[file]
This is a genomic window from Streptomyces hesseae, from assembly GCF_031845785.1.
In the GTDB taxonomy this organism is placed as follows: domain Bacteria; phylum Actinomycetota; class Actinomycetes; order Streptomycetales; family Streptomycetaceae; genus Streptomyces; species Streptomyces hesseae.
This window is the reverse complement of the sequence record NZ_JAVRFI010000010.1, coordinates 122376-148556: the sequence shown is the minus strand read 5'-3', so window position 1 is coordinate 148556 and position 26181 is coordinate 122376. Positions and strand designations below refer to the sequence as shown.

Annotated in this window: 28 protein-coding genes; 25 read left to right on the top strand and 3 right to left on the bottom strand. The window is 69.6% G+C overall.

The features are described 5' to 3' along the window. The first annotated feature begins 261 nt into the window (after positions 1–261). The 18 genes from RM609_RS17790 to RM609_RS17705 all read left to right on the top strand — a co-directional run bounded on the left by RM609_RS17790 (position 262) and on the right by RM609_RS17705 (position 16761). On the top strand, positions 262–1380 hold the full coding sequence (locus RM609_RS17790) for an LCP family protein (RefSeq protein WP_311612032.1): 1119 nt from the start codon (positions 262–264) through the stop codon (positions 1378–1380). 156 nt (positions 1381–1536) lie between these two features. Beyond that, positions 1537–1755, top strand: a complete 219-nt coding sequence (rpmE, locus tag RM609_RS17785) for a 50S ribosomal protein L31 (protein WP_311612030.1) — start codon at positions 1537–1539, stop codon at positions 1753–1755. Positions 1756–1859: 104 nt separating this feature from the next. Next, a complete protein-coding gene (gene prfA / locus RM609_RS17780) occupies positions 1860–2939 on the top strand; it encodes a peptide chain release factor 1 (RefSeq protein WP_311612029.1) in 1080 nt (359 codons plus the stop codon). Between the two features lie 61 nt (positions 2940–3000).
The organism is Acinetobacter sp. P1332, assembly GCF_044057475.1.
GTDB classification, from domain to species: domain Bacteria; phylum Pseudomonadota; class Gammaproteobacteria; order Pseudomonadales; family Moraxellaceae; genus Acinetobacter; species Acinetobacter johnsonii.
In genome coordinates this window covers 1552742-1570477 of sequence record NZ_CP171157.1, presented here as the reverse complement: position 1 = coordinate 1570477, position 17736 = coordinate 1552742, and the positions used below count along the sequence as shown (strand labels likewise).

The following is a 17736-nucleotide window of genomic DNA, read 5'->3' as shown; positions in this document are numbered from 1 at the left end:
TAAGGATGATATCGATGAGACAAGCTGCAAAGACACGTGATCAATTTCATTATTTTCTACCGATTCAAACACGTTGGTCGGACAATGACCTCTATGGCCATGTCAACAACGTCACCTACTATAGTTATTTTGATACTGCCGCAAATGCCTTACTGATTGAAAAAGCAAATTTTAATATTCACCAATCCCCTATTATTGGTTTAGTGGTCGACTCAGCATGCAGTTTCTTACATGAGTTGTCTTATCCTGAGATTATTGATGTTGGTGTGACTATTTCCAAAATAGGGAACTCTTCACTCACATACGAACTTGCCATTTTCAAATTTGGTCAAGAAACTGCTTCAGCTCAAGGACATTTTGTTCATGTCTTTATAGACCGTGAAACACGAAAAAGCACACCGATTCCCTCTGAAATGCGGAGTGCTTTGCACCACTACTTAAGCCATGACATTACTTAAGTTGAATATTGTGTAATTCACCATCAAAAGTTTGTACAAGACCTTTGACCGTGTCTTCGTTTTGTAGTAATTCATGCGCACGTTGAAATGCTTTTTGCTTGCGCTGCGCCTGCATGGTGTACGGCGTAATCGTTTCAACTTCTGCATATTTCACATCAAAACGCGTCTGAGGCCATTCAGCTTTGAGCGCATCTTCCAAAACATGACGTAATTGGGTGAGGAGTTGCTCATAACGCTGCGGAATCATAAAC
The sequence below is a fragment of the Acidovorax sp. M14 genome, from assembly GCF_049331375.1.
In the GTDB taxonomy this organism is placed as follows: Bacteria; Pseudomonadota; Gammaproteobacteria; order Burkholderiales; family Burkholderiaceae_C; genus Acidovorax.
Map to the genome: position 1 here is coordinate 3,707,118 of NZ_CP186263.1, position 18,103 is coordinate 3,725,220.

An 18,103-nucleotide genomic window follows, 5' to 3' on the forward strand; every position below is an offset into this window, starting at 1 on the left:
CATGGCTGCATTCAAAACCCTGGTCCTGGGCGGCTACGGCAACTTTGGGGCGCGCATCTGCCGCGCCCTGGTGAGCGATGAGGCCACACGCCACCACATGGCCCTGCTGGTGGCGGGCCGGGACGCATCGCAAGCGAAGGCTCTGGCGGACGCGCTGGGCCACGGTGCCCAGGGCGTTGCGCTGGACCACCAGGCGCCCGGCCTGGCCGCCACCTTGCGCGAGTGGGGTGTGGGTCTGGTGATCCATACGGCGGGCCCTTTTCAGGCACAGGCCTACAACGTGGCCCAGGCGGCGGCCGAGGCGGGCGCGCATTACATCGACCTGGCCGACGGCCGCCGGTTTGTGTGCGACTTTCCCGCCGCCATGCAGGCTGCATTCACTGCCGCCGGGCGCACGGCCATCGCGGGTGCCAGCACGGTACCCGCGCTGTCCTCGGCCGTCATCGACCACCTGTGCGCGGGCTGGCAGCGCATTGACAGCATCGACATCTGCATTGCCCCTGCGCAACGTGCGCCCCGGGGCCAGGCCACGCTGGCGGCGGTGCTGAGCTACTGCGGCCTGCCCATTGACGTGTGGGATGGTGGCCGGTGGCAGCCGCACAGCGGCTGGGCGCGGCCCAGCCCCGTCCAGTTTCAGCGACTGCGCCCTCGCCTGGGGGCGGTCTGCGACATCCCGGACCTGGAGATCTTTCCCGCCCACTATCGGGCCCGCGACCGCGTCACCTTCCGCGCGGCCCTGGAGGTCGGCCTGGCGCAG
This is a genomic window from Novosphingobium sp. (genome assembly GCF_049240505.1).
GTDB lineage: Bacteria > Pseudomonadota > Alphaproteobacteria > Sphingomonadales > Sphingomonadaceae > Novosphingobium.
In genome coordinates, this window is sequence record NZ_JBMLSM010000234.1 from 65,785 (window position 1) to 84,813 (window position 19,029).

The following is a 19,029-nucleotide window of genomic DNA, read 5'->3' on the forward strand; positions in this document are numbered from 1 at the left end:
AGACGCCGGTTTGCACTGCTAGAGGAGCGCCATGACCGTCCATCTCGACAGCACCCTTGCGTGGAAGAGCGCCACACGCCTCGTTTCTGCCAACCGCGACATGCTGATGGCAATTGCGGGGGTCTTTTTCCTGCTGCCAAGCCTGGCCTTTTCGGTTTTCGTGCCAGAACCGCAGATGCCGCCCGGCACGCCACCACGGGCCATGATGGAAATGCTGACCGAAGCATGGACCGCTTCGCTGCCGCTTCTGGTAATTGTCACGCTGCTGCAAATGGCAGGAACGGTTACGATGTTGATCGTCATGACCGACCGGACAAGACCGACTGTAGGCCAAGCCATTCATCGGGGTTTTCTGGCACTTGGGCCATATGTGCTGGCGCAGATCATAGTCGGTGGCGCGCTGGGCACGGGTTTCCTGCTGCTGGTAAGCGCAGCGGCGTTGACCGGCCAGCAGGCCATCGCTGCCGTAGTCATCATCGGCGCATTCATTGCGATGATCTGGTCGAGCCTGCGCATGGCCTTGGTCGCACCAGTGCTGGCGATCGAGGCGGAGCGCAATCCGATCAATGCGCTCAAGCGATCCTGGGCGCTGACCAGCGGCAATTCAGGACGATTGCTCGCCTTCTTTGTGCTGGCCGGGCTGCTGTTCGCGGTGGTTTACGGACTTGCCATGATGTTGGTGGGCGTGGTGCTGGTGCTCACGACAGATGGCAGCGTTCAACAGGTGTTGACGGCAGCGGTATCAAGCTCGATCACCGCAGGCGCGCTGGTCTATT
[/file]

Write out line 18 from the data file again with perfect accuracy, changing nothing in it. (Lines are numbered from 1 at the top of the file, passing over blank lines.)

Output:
In genome coordinates, this window is sequence record NZ_JBMLSM010000234.1 from 65,785 (window position 1) to 84,813 (window position 19,029).